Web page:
The first adjustment was to the contrast and brightness. These are the really big knobs in any picture correction. I brought down the brightness 2% and brought the contrast down 5%. You can just barely notice a difference in the skin and his shirt, but it's significant to the setting sun feel.
The second adjustment was color balance. I made the skin tones a little more orange to reflect the late afternoon sun. You can also see this in the trees in the background. They have a warm wood feel to them now.
Finally I applied saturation to really give that sunset feel and make the skin tones pop.
So that's my quick and dirty process for color correction: brightness/contrast, color balance, then saturation. No, it's not the total professional route but it worked sufficiently for this project.
Saturday, October 24, 2009
So as the title so poignantly puts it, this post is about my failures and what I learned from them for the next project.
- Always get more b-roll. I came home to find that I basically only had bikers passing along on the trail as b-roll and sometimes that really didn't make sense for the video. However that's what I had, so I had to use it. What I should have done is take mental or written notes while interviewing people and aquired b-roll that reflected key words in their conversation.
- Watch focus. There are two scenes where my focus is wrong, but I didn't have a choice but to use that video because there was no b-camera or backup. One of the issues with the tiny LCD on the back of the 5Dm2 is that it doesn't show focus really well when zoomed out to 100% view. I watched this like a hawk during my next project. I'm especially ashamed of Bob's night time interview because what he said is just so perfect for the feeling of the scene.
- Carefully aquire more audio. 80% of this video's audio soundtrack was rebuilt from recordings I made on to my field recorder. What I should have done is say a scene# or a short description at the beginning when I started to record audio. That would have most the sound design go a lot faster. I also didn't record all the scenes onto the field recorder, just a subset. This meant that some of the background sounds came from other scenes. You would never know by listening (hey, it's Hollywood...it's all fake).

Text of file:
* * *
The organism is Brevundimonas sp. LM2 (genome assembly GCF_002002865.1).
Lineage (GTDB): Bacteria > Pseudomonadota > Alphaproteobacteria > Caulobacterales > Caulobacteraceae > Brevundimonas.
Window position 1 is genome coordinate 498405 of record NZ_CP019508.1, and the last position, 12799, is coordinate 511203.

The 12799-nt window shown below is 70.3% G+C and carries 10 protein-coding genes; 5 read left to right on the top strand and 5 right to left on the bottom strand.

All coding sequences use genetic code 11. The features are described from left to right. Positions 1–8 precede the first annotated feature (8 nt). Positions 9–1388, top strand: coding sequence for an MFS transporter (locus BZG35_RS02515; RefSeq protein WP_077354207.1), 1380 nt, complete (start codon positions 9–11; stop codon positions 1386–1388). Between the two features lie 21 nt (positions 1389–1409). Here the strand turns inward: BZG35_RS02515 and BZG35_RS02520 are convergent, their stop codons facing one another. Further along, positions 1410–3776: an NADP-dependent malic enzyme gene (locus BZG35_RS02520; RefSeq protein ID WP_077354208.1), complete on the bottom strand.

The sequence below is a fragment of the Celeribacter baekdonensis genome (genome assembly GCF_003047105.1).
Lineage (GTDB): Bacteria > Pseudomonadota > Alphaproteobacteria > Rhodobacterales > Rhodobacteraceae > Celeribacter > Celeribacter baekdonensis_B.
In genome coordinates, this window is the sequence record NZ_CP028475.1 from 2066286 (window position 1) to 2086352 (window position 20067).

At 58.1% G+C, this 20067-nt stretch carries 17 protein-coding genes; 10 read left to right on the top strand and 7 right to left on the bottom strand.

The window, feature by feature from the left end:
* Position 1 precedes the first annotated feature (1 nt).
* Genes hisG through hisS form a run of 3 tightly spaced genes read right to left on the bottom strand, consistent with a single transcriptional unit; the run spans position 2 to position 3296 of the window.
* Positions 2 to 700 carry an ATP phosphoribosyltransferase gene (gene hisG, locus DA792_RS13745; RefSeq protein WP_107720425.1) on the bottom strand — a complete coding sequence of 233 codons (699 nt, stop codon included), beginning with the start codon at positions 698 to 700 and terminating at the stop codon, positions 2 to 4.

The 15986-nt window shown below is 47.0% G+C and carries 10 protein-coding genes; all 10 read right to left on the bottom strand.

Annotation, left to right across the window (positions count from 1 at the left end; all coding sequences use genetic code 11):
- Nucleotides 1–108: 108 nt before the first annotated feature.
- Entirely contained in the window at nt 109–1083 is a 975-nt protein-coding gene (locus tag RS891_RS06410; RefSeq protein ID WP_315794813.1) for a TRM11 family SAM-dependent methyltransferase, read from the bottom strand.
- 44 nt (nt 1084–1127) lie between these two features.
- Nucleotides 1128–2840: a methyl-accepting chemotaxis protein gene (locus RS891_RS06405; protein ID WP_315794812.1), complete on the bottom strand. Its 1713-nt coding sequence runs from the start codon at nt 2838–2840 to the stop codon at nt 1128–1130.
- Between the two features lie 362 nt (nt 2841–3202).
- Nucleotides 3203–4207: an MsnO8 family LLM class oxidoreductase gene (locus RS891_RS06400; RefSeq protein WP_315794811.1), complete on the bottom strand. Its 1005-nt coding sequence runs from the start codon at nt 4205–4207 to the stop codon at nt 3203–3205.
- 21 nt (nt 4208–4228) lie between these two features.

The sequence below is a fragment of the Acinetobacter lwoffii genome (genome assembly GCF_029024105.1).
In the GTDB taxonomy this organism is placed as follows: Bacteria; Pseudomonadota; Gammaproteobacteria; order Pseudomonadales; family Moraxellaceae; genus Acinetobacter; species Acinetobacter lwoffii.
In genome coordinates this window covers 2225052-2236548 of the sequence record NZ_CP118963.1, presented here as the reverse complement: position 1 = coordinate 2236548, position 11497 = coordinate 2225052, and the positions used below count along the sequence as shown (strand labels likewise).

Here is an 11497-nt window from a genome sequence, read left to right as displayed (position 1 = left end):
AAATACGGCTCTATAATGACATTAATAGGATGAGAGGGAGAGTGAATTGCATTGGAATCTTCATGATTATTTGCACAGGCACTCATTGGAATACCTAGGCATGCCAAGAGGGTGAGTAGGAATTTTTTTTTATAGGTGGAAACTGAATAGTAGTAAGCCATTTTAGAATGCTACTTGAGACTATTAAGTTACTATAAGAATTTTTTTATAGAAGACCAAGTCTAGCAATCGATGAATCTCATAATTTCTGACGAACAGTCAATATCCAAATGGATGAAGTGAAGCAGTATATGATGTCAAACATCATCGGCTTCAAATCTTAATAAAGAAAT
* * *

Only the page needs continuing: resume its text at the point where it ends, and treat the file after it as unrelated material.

- Failure to use full manual mode. This was simply a technical issue. It turns out that in addition to the "M" dial settings you also have to set another menu item to get full manual control of the video mode. At the beginning of the video where the focus shifts from the 24 hour sign to the clock is where this issue showed up. If I had full manual working I would have completely de-focused the alternate focus point and the shot would have been greatly improved. Oh well...there's no going back. It's a documentary and the scene, not quite, but almost made it's point.
- Carefully place the lav. I didn't pay as much attention to this as I should have and there are a few interview scenes where you can hear the lav scratching along the polyester clothes. I should have taped everything down or chose a better position for the lav clip.
- Think like a photographer. I was so excited to learn my new gear and chase people around that I sometimes forgot to be a photographer first. There were plenty of beautiful scenes to capture and I missed quite a few of them in retrospect. Experience does matter.
Things to think about next time...
- I need a better way to stabilize the camera for handheld shots. This could mean a steadicam rig or a should mount rig like Zacuto or Red Rock Micro make. On the financially light side of things a simple mono-pod would have greatly helped. The grips on the camera provide too short of a lever arm to maintain stability for handheld shots.
- Lav audio will always need tweaking in post, so be less concerned about the mic and more about the mic position.
- Time lapse would have been awesome for this project. I really would like to get a Canon timed remote like the TC-80NC. Hint, hint Santa Claus. Amazon has a good deal on them - just saying.
Things I did right...
- I have to admit that this came from another bloggers idea. I turned down the contrast on the camera before heading outdoors. This kept me from blowing out more highlights in daytime outdoor shots. Color correction always needs to be done in post, so starting with low contrast originals is probably better.
So for anyone reading this I hope my experience and failures help. I plan to get better, but it's always good to reflect on what it takes to get there. Off to my million other projects...
Monday, October 5, 2009
••◊ Forget knee deep